The city is brimming with things to do, here are some of the best attractions and ideas:

Roman Baths

With more than one million visitors a year, the Roman Baths are a huge tourist pull.

The Romans built this grand temple, bathing and socialising complex in around 70AD.

Constructed around Britain’s only hot spring, it is now one of the best-preserved Roman remains in the world.

Sadly, it’s not possible to swim in the Roman Baths today but you can taste the water which has been freshly pumped.

Roman Baths

Roman Baths

Spoiler: The drinking water is warm and rather unpleasant but a good experience!

Tip: Make sure everyone takes an audio guide. You wear them around your neck and hold them to your ear like a phone. In each area is a number to type in and there are different guides for children – theirs are the numbers on orange backgrounds.

There are separate audio guides for children at the Roman Baths

There are separate audio guides for children

For more information visit the website: Roman Baths

Bus Tour

The city is not huge but if it’s your first visit, you struggle to get around, need a rest or just fancy a fun way to see the city, take a hop-on, hop-off bus.

On a sunny day, it’s a treat for children (and grown-ups) to sit on top of an open-air bus.

We went with TOOT BUS and tried both their tours – the City Tour and the longer Skyline Tour, take a look at the route maps.

They stop near all the major attractions and have audio in 10 languages – you collect headphones when you get on and plug them in next to your seats under the window.

TOOT open-top bus tour in Bath

TOOT BUS Tour

Why is travelling by open-topped bus so much more fun and relaxing than going anywhere by car?

Tip: The app works well for showing where all the buses are so you aren’t waiting around. Your e-ticket is swapped for a paper ticket when you first board and you will need it every time you hop on and hop off so don’t lose it!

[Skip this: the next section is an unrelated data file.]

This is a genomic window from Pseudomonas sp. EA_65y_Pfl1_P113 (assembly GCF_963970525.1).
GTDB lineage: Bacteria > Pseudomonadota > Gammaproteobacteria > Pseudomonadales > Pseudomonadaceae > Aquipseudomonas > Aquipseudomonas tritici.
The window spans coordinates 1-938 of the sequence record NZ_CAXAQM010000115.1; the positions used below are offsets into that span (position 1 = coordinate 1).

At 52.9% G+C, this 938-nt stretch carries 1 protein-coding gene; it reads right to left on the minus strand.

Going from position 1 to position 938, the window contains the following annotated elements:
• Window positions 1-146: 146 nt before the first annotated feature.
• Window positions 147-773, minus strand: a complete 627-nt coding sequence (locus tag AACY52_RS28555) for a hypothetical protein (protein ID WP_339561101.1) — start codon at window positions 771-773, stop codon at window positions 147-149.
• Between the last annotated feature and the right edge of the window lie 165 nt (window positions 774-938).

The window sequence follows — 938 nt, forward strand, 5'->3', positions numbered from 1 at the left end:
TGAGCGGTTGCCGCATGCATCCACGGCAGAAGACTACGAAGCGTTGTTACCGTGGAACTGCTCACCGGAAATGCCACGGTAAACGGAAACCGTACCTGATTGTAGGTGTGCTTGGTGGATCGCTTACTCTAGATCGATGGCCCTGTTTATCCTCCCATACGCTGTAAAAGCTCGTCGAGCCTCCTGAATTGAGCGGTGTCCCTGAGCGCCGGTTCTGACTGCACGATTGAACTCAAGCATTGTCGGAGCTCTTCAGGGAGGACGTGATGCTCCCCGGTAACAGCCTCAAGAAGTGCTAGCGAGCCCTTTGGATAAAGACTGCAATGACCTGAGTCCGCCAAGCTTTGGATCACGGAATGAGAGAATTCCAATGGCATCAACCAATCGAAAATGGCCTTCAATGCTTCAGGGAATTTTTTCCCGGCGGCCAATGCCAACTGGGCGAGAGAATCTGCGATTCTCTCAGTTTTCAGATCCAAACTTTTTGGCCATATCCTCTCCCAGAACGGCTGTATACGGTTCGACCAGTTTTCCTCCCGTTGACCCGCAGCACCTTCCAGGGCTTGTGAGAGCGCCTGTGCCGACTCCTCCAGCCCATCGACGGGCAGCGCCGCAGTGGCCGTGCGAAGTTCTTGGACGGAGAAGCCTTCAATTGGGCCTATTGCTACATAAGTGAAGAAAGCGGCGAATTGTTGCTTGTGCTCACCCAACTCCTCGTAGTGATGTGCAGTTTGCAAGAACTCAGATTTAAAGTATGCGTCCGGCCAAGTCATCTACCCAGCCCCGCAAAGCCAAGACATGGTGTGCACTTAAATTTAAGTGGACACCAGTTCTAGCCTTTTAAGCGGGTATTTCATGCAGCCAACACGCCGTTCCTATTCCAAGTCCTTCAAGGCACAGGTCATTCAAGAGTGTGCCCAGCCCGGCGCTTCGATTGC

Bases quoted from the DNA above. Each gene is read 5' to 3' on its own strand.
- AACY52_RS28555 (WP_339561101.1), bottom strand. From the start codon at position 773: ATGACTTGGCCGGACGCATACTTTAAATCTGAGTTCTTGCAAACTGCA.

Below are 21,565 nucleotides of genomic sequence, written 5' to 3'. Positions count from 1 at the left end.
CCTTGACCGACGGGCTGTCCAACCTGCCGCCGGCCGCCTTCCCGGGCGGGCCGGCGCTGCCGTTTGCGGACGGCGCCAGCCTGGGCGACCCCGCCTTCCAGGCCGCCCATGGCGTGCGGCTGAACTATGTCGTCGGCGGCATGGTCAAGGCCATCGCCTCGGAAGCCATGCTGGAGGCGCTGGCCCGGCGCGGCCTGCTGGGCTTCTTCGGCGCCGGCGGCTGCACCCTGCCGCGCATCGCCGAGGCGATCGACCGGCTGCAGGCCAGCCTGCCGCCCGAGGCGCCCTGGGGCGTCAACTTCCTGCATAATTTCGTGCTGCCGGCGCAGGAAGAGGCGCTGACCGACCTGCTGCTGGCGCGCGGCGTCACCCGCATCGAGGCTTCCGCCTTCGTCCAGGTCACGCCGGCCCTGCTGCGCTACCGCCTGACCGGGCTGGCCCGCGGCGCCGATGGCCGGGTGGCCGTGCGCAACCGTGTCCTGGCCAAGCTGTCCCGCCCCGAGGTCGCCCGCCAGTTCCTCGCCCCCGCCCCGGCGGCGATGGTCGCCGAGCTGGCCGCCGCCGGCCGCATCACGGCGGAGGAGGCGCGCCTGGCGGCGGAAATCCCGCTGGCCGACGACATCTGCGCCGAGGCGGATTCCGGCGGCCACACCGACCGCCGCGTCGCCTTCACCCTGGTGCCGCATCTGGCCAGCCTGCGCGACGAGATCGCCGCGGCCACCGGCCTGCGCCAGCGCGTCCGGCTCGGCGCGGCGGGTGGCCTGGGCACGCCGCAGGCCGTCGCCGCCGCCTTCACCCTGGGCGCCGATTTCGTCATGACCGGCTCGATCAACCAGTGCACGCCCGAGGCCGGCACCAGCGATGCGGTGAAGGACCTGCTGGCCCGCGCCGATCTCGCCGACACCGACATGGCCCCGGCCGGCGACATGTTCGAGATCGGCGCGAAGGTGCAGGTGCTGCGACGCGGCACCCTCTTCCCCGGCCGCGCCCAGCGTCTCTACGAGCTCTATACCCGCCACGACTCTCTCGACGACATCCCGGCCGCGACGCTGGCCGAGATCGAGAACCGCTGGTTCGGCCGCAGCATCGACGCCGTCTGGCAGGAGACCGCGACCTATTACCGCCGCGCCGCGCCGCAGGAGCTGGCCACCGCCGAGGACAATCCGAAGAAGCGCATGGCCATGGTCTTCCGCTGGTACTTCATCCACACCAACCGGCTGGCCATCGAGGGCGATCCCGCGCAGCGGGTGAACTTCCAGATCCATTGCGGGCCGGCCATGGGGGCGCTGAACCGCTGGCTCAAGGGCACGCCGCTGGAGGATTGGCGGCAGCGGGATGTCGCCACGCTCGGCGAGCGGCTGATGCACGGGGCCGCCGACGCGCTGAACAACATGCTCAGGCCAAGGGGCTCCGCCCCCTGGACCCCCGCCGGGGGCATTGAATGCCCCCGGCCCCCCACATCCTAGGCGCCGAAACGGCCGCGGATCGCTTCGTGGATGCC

The Royal Crescent

As we said at the start, the architecture in Bath is a sight to behold.

And The Royal Crescent is one of the best examples of Georgian architecture in the UK – this iconic landmark was built between 1767 and 1775.

Formed, as you would expect, in the shape of a crescent, it’s a 538-foot wide, curved row of 30 terraced houses overlooking Royal Victoria Park.

Many important people have lived or stayed here and it has been the location for films and dramas including Bridgerton, Persuasion, Inspector Morse and The Duchess.

Curious visitors can even get a look inside one – a museum resides at Number 1 Royal Crescent. This restored town-house shows what fashionable life would have been like in the 18th century. Children are enthusiastically welcomed and can turn detectives on a trail around the house.

Inside Number 1 Royal Crescent, Bath

Inside Number 1 Royal Crescent

There is also a hotel located in two of the town houses – The Royal Crescent Hotel & Spa.

Tip: Make the most of the staff’s expertise and don’t miss the chance to dress up in Georgian clothing. Also, there is a lovely small park opposite the Crescent, which makes an excellent picnic spot.

Sally Lunn’s Historic Eating House

This cafe/restaurant – hailed a world-famous tea and eating house – is set in one of the oldest houses in Bath.

It is known for its regional speciality – Sally Lunn Bath Bunns – a type of bun baked to a secret recipe.

The Bunns are similar to brioche and can be eaten with sweet or savoury toppings.

Sally Lunn’s is open for breakfast, lunch, afternoon tea and dinner.

Sally Lunn's cafe and restaurant window, Bath

Sally Lunn’s

Tip: The restaurant gets really busy, if you don’t want to queue (you can only book if eating after 5pm), you can bypass the queue to visit a tiny museum and shop downstairs which sells Bunns to take home to toast and eat at your leisure.

Address: Sally Lunn’s House, 4 North Parade Passage, Bath, BA1 1NX.